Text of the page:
« on: October 16, 2013, 06:30:12 am »
Since this thread is now actually on-topic I guess I can share too.
My first gaming system/PC (it really was the former) was a used C64. In case you don't know, the C64 had a BASIC interpreter as operating system. So it wasn't surprising I quickly grew more interested in what BASIC can do beyond LOAD "$",8,1. I also had a really huge brick of a book with over 1000 pages on the C64, with a large about BASIC and a bit about assembler. Though I really don't remember nowadays how far I got with it. Not beyond simple text adventures were the only valid option was to enter the word I was thinking of when I wrote it. But that laid the foundation of my interest in computers and how they work in general.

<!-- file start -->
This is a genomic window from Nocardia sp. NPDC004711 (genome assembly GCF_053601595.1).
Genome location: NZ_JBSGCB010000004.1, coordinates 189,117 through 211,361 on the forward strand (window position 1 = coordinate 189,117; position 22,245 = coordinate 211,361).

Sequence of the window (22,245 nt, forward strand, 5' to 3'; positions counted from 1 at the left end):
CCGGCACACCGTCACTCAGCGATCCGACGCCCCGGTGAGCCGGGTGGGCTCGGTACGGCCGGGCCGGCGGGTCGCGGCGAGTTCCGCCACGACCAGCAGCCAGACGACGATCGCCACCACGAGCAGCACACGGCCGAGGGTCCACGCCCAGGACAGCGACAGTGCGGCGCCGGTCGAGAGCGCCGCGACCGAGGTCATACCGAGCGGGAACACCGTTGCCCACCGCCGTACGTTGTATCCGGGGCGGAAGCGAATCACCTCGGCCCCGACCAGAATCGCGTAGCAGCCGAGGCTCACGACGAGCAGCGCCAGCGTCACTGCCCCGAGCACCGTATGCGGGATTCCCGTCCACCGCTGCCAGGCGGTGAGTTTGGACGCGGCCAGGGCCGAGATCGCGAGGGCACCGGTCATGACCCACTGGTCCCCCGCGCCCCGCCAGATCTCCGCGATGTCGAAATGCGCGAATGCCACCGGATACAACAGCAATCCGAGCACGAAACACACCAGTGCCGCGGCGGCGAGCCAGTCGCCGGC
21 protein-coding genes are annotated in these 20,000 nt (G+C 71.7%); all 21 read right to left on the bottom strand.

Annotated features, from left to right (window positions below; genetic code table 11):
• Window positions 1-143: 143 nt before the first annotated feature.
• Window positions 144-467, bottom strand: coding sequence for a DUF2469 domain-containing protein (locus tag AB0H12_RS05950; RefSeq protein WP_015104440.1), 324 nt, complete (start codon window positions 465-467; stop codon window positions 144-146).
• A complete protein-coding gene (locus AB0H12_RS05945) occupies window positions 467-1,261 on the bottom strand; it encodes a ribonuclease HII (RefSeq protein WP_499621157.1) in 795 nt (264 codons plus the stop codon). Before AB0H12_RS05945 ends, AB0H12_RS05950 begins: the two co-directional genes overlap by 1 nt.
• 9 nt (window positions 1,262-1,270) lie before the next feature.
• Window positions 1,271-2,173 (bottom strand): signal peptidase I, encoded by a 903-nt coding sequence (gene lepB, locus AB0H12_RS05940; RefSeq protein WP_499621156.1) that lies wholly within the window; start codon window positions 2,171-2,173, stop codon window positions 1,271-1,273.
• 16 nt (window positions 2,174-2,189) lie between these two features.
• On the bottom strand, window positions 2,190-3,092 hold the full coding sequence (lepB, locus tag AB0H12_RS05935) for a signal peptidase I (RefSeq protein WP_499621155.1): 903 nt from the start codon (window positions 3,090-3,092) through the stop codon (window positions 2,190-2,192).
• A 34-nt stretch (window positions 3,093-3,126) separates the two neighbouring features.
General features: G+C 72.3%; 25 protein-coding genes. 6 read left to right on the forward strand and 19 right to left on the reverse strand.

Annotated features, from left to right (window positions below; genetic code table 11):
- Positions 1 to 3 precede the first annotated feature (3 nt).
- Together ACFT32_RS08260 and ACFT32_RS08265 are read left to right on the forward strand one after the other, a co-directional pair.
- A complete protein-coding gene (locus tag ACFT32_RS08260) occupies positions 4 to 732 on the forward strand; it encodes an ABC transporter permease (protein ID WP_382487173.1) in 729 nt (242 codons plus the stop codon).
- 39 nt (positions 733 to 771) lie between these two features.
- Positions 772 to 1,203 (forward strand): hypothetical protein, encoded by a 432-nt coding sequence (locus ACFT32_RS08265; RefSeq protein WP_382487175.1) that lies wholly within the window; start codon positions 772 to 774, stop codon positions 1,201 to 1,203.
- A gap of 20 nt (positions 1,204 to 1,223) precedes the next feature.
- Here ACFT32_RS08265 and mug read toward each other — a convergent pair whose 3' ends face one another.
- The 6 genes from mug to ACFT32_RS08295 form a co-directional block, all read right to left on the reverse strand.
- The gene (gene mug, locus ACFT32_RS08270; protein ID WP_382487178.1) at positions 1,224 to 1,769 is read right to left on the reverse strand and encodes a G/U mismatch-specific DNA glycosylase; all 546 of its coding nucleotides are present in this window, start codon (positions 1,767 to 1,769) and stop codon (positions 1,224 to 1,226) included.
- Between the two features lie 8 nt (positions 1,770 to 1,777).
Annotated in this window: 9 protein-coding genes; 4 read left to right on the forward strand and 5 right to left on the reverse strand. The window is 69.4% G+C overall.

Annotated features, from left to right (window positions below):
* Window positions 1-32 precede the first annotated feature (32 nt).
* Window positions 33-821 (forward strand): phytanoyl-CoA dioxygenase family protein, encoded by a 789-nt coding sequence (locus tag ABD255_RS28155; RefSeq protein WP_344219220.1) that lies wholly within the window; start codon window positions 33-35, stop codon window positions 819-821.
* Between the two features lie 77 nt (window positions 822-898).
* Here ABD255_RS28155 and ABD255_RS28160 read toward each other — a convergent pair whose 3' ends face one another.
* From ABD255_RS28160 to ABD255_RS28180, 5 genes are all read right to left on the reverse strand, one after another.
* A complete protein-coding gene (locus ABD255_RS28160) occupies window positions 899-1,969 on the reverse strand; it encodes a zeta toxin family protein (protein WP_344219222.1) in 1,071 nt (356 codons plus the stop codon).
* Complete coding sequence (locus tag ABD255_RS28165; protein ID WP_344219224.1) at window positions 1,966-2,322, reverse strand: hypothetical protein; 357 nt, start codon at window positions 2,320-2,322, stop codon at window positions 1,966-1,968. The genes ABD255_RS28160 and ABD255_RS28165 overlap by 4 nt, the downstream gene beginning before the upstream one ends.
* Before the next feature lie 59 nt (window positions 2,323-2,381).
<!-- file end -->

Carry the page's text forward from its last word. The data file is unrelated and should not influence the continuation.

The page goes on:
I later had Delphi classes in school and learned some actual programming basics there. We had an introduction into programming microcontrollers with ASM too. Enough to write my own script dumper for Dragon Quest Monsters CH and a working VWF. Since I started actually studying CS at a university I had to use half a dozen different languages, Python, Java, C#, C++, Haskell, (VHDL). It is absolutely true, if you can use one programming language you can use them all. Currently I prefer Python personally, if I have to write something with UI then C#. I just hate non-native, cross-platform UIs that stick out like a sore thumb (like those available for Python or Java). I only really had to use C++ seriously for the first time very recently and I must say that train left the station for me. I find it clunky, archaic and ugly compared to what I'm used to. I know it's objectively good, but I'm just too spoiled by more modern languages and it'll never feel right to me now. I also refuse to touch anything web related. The IT world is big enough, let me skip that one thing.